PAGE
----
Do the letters that record and disseminate the tangled chains of spoken stories which make up Frankenstein ever arrive at a single and final destination? Or, like Burke's Reflections written in a letter 'intended to have been sent to a gentleman in Paris' and Wollstonecraft's reply in an open letter, do the novel's letters have many addressees, many readers who will be constructed by and also reconstruct the text with different meanings? The monstrous uncertainty produced by such open-endedness might also have a doubled effect: on the one hand it might instil a desire to construct a final, authoritative meaning; on the other it might engender restless critical interrogations.

Such double effects of writing, exceeding the singular limits of binary opposition, parallel the work of deconstruction as Jacques Derrida describes it: deconstruction must, 'through a double gesture, a double science, a double writing - put into practice a reversal of the classical opposition and a general displacement of the system' (195). Difference, though constitutive of opposition, also exceeds it. The instability produced by monstrous difference offers no resting-place for meaning and thus undermines the role of the literary critic, whose job it is to reveal authoritative meaning.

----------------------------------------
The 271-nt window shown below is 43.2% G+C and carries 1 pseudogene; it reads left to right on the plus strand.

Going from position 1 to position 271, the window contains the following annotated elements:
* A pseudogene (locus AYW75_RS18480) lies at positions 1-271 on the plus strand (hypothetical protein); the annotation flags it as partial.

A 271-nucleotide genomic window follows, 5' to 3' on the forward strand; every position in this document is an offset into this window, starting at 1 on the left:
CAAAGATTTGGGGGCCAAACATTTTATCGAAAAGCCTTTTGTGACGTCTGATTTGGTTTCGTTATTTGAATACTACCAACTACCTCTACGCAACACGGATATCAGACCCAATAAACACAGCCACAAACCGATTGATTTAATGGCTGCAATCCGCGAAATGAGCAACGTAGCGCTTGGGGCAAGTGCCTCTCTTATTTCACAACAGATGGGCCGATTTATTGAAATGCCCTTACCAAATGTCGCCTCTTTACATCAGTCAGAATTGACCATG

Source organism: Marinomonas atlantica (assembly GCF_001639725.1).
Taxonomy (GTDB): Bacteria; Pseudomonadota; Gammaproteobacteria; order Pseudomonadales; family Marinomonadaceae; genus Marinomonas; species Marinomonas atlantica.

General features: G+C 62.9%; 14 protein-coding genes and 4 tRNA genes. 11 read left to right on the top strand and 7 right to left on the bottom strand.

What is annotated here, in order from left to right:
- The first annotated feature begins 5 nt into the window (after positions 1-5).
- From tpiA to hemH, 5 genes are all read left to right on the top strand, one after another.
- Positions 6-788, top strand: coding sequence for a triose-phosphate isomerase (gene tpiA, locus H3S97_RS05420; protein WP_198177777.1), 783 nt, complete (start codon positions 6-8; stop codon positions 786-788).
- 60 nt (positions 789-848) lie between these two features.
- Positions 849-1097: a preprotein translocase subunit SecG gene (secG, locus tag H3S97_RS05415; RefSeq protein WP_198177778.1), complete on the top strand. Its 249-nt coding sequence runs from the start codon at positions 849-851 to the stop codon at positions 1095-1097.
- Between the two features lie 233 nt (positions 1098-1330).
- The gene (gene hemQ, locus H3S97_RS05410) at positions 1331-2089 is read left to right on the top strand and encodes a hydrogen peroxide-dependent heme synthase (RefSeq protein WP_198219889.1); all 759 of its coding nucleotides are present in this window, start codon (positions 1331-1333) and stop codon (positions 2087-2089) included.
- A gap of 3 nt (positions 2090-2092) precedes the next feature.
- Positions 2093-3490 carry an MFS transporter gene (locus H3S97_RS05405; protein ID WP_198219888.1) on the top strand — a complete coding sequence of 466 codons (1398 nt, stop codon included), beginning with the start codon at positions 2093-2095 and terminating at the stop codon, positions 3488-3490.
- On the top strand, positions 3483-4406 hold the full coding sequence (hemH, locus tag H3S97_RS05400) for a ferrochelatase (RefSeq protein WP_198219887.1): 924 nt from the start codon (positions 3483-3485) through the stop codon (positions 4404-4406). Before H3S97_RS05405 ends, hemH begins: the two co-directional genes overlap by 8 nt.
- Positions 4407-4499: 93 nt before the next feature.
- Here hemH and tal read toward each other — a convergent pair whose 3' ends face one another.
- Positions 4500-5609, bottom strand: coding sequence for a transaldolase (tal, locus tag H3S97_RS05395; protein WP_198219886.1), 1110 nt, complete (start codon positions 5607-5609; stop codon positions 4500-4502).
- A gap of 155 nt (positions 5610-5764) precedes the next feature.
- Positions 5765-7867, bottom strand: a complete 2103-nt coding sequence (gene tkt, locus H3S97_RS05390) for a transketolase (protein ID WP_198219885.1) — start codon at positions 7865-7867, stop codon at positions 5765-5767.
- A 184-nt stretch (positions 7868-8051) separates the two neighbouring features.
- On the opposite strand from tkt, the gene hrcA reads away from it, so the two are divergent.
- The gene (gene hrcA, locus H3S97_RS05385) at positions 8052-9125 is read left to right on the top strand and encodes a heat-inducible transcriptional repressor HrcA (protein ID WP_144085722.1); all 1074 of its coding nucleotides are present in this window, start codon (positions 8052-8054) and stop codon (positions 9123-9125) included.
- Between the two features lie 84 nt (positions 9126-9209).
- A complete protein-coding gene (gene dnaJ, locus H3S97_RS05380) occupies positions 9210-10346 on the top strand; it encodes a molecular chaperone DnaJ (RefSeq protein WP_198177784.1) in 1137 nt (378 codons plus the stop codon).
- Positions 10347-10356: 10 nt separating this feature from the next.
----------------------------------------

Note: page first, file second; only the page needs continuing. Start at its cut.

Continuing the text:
Even Chris Baldick's account of Frankenstein, sensitive as it is to the dangerous displacements of the monster metaphor, returns to the figure of the author and the values of literature in order to contain the play of meanings. Mary Shelley, for Baldick, remains divided in her attitudes to the monster, manifesting an 'anxious liberalism' between conservative and radical views (55). Popular reproductions of the novel, however, conservatively recuperate the story as a cautionary tale (Baldick 62). In contrast, literary criticism liberally allows a semantic plurality, though the author still remains the 'source of this dizzying profusion of meanings' (Baldick 56).